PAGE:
At this point I don’t have any concerns about these resources. It would be helpful to have more clear information from Dixson distinguishing active learning strategies that work best, but that is the point–as uncovered by her research. It doesn’t really matter as long as students are well connected to each other and to the instructor. After rereading Thornburg, I realize his three-prong learning environment is just that–about connections with others.
The integration phase consists of discussing the process with my cohort and professors. One cohort member shared her concerns about a fully online masters degree program she went through and that the program itself and the professors didn’t facilitate intentional online community to support students in a way that might be organic with face-to-face residential programs. For example, students may connect with each other before and after class or even during class (especially for those sitting adjacent from each other). Her experience furthered my desire to support intentional online learning environments that promote an experience where students are provided with opportunities to learn and share in community with each other throughout the online class. Thornburg’s three-prong approach to the classroom can support such community and interaction at key points in the learning process. Whereas a mass-produced flexibility at all costs program may lack the structure to support collaboration and community among students. Thus it may result in a less connected classroom experience. This elicits an important question,, what is the point of a classroom of students if there is no intentionality of the cooperative learning?
One of my professors discussed concerns about how to balance the need to push content to students without simply lecturing online. This gets at my question exactly. All too often it is easier to replicate what is most time efficient in the face-to-face classroom to the online virtual environment without innovative thinking about what is actually needed. The art of a lecture remains a component of Thornburg’s classroom. It is moved to the campfire where the person shares wisdom with everyone. This model allows the lecture to be contained and encourages the idea of using the art of storytelling for the lecture. Furthermore, a campfire is only one piece of Thornburg’s classroom model. You still need the watering hole and the cave. With current video technologies the campfire experience could be quite fun in the online environment. For example, the professor (or other person sharing the wisdom) could make sure a time is set–TED Talk style–so that there is an expectation of an ending and the storyteller knows how to end the story well. Furthermore, it would be interesting is the storyteller encouraged their online students to pay attention to their own environment. For example, could the storyteller ask the student to turn their lights off, dim their computer screen, light a candle (the fire!), mute alerts on their devices, and focus on the story. Maybe the story teller refrains from using a slide deck and encourages students to not take notes (honestly when was the last time you took notes when someone was telling a story at a campfire?).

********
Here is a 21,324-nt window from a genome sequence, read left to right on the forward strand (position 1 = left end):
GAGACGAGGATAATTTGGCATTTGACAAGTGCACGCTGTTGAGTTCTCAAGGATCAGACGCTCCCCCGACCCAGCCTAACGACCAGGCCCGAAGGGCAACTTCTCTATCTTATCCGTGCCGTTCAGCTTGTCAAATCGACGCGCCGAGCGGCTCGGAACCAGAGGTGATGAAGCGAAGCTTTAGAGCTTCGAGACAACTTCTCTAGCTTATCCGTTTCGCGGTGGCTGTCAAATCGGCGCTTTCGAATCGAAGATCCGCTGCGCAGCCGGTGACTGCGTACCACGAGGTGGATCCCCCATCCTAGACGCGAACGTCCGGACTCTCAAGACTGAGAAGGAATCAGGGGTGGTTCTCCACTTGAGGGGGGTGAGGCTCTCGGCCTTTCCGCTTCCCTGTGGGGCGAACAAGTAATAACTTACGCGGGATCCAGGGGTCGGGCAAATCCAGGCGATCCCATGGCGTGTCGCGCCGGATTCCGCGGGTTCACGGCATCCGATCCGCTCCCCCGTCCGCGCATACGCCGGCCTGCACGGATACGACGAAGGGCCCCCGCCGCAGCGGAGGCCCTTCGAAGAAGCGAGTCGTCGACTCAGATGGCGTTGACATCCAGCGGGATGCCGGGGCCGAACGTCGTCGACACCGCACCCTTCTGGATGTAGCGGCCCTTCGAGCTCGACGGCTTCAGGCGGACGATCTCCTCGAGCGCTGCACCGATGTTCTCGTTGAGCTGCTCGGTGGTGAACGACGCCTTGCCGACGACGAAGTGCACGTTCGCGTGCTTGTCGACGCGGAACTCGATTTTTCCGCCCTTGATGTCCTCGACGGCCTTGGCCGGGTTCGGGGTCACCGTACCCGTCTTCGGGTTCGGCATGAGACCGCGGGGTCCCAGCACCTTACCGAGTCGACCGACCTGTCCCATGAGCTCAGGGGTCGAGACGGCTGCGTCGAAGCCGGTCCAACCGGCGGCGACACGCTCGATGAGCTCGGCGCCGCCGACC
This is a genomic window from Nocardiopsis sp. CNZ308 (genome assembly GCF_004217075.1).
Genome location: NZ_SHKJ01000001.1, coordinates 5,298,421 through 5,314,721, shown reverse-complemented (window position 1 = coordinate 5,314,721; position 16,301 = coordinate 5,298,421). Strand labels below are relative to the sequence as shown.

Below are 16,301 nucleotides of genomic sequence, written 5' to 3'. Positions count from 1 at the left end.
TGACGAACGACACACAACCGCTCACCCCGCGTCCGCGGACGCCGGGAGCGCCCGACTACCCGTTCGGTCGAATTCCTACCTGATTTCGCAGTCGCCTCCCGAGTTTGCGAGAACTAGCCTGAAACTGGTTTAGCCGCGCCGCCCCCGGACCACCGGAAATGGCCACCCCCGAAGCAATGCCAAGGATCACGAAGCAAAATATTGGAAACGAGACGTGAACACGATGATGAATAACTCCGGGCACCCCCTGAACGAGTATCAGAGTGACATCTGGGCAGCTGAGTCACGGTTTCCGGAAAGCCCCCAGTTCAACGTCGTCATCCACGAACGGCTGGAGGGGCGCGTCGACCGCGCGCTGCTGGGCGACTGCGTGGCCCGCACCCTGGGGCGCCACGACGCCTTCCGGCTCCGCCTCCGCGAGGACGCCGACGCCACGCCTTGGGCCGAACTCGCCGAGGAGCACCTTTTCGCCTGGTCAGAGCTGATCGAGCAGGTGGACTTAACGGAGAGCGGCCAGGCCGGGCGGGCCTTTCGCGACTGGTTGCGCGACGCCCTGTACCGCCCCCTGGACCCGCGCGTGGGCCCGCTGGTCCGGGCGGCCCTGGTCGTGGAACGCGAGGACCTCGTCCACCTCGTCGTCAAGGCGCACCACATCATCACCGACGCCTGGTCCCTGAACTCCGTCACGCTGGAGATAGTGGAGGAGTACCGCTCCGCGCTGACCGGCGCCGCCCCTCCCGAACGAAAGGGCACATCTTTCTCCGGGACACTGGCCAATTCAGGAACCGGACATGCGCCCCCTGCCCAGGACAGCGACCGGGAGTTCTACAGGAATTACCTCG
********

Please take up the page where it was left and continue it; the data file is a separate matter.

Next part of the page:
We don’t need to reinvent the wheel of how to do online education, but in exploring my triggering question I am convinced about the need for us to think intentionally about the stage we set for the online classroom environment. Classrooms in a residential campus are not cheap and are often equipped with furniture, technology, and other features to support student learning. When classrooms are upgraded or remodeled the campus begins a process of trying to understand what the needs are and how to best impact student learning. This was true when my library went through that process a number of years ago. Therefore, we should do the same thing in our online environment. Setting the stage involves much more than purchasing an LMS and linking to content. We need to encourage teachers, and students, to imagine what their online classroom should be and provide opportunities for that classroom to be created online.
Building a campfire, watering hole, and cave structure can be the first step to building the virtual walls of an online classroom learning environment. The second step, is to invite the teachers and students to use those practices and design content and learning experiences that thrive in such a space.
What thoughts and ideas do you have? Have you experimented with an intentional online learning environment? Your feedback and ideas are welcome!
Dixson, M. D. (2012). Creating effective student engagement in online courses: What do students find engaging?. Journal of the Scholarship of Teaching and Learning, 10(2), 1-13. Retrieved from http://josotl.indiana.edu/article/download/1744/1742
Thornburg, D. D. (2007). Campfires in cyberspace: primordial metaphors for learning in the 21st century. Retrieved from http://tcpd.org/Thornburg/Handouts/Campfires.pdf